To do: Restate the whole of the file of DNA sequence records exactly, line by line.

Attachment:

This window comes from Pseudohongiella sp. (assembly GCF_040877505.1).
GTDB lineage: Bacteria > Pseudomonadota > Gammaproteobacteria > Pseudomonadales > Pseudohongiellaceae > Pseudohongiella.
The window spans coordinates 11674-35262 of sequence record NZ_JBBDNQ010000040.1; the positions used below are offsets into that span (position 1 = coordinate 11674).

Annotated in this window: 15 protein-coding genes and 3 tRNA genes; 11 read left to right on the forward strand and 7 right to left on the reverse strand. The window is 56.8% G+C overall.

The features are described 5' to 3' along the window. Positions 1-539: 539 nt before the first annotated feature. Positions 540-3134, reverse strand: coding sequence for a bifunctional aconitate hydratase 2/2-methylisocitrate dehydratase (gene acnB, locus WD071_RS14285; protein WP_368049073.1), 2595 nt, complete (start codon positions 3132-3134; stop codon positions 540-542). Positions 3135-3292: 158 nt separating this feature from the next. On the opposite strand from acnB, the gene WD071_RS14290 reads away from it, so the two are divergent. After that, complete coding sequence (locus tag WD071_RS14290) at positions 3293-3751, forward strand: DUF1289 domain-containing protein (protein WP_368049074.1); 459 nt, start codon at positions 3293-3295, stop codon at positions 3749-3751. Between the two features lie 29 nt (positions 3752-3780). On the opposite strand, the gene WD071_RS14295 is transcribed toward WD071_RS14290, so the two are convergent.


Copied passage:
This window comes from Pseudohongiella sp. (assembly GCF_040877505.1).
GTDB lineage: Bacteria > Pseudomonadota > Gammaproteobacteria > Pseudomonadales > Pseudohongiellaceae > Pseudohongiella.
The window spans coordinates 11674-35262 of sequence record NZ_JBBDNQ010000040.1; the positions used below are offsets into that span (position 1 = coordinate 11674).

Annotated in this window: 15 protein-coding genes and 3 tRNA genes; 11 read left to right on the forward strand and 7 right to left on the reverse strand. The window is 56.8% G+C overall.

The features are described 5' to 3' along the window. Positions 1-539: 539 nt before the first annotated feature. Positions 540-3134, reverse strand: coding sequence for a bifunctional aconitate hydratase 2/2-methylisocitrate dehydratase (gene acnB, locus WD071_RS14285; protein WP_368049073.1), 2595 nt, complete (start codon positions 3132-3134; stop codon positions 540-542). Positions 3135-3292: 158 nt separating this feature from the next. On the opposite strand from acnB, the gene WD071_RS14290 reads away from it, so the two are divergent. After that, complete coding sequence (locus tag WD071_RS14290) at positions 3293-3751, forward strand: DUF1289 domain-containing protein (protein WP_368049074.1); 459 nt, start codon at positions 3293-3295, stop codon at positions 3749-3751. Between the two features lie 29 nt (positions 3752-3780). On the opposite strand, the gene WD071_RS14295 is transcribed toward WD071_RS14290, so the two are convergent.